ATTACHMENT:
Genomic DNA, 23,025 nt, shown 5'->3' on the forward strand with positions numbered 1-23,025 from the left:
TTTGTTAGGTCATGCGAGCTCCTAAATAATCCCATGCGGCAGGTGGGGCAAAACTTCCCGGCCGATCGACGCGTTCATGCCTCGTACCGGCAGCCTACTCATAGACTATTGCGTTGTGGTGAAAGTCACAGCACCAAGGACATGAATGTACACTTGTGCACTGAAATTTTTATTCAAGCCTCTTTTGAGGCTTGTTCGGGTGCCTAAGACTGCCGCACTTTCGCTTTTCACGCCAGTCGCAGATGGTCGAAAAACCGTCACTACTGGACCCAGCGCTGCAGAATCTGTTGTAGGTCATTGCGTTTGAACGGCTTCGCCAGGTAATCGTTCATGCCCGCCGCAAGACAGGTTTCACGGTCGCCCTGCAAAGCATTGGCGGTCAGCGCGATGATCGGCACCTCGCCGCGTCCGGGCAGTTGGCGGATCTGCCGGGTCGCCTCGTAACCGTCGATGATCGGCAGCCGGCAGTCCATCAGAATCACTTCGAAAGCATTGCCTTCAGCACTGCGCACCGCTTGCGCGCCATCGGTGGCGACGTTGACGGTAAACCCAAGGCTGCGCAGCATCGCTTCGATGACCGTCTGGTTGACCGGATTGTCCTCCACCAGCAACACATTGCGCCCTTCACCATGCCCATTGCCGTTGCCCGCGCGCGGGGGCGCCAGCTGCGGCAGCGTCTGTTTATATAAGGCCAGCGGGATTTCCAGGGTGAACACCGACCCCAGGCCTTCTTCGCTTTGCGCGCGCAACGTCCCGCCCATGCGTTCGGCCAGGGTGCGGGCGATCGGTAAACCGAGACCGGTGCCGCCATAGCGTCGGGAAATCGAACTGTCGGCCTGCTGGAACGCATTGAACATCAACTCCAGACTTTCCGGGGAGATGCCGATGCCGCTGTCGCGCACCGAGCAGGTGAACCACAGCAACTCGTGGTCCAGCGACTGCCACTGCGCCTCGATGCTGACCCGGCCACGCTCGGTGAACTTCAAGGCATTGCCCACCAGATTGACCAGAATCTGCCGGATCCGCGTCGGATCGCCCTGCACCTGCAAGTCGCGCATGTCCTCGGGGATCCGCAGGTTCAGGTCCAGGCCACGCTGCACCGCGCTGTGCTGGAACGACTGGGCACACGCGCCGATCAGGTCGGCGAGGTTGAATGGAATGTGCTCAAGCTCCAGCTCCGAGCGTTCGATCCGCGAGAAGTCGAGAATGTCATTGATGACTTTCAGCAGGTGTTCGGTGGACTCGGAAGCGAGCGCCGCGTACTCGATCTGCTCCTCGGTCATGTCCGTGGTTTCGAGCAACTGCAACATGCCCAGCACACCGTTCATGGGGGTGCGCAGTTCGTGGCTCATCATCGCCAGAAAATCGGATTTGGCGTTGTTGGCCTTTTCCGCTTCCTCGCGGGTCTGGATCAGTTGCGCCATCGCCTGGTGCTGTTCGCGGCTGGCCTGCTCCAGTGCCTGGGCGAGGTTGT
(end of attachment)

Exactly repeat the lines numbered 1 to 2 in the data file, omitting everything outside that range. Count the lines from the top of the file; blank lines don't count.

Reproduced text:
Genomic DNA, 23,025 nt, shown 5'->3' on the forward strand with positions numbered 1-23,025 from the left:
TTTGTTAGGTCATGCGAGCTCCTAAATAATCCCATGCGGCAGGTGGGGCAAAACTTCCCGGCCGATCGACGCGTTCATGCCTCGTACCGGCAGCCTACTCATAGACTATTGCGTTGTGGTGAAAGTCACAGCACCAAGGACATGAATGTACACTTGTGCACTGAAATTTTTATTCAAGCCTCTTTTGAGGCTTGTTCGGGTGCCTAAGACTGCCGCACTTTCGCTTTTCACGCCAGTCGCAGATGGTCGAAAAACCGTCACTACTGGACCCAGCGCTGCAGAATCTGTTGTAGGTCATTGCGTTTGAACGGCTTCGCCAGGTAATCGTTCATGCCCGCCGCAAGACAGGTTTCACGGTCGCCCTGCAAAGCATTGGCGGTCAGCGCGATGATCGGCACCTCGCCGCGTCCGGGCAGTTGGCGGATCTGCCGGGTCGCCTCGTAACCGTCGATGATCGGCAGCCGGCAGTCCATCAGAATCACTTCGAAAGCATTGCCTTCAGCACTGCGCACCGCTTGCGCGCCATCGGTGGCGACGTTGACGGTAAACCCAAGGCTGCGCAGCATCGCTTCGATGACCGTCTGGTTGACCGGATTGTCCTCCACCAGCAACACATTGCGCCCTTCACCATGCCCATTGCCGTTGCCCGCGCGCGGGGGCGCCAGCTGCGGCAGCGTCTGTTTATATAAGGCCAGCGGGATTTCCAGGGTGAACACCGACCCCAGGCCTTCTTCGCTTTGCGCGCGCAACGTCCCGCCCATGCGTTCGGCCAGGGTGCGGGCGATCGGTAAACCGAGACCGGTGCCGCCATAGCGTCGGGAAATCGAACTGTCGGCCTGCTGGAACGCATTGAACATCAACTCCAGACTTTCCGGGGAGATGCCGATGCCGCTGTCGCGCACCGAGCAGGTGAACCACAGCAACTCGTGGTCCAGCGACTGCCACTGCGCCTCGATGCTGACCCGGCCACGCTCGGTGAACTTCAAGGCATTGCCCACCAGATTGACCAGAATCTGCCGGATCCGCGTCGGATCGCCCTGCACCTGCAAGTCGCGCATGTCCTCGGGGATCCGCAGGTTCAGGTCCAGGCCACGCTGCACCGCGCTGTGCTGGAACGACTGGGCACACGCGCCGATCAGGTCGGCGAGGTTGAATGGAATGTGCTCAAGCTCCAGCTCCGAGCGTTCGATCCGCGAGAAGTCGAGAATGTCATTGATGACTTTCAGCAGGTGTTCGGTGGACTCGGAAGCGAGCGCCGCGTACTCGATCTGCTCCTCGGTCATGTCCGTGGTTTCGAGCAACTGCAACATGCCCAGCACACCGTTCATGGGGGTGCGCAGTTCGTGGCTCATCATCGCCAGAAAATCGGATTTGGCGTTGTTGGCCTTTTCCGCTTCCTCGCGGGTCTGGATCAGTTGCGCCATCGCCTGGTGCTGTTCGCGGCTGGCCTGCTCCAGTGCCTGGGCGAGGTTGT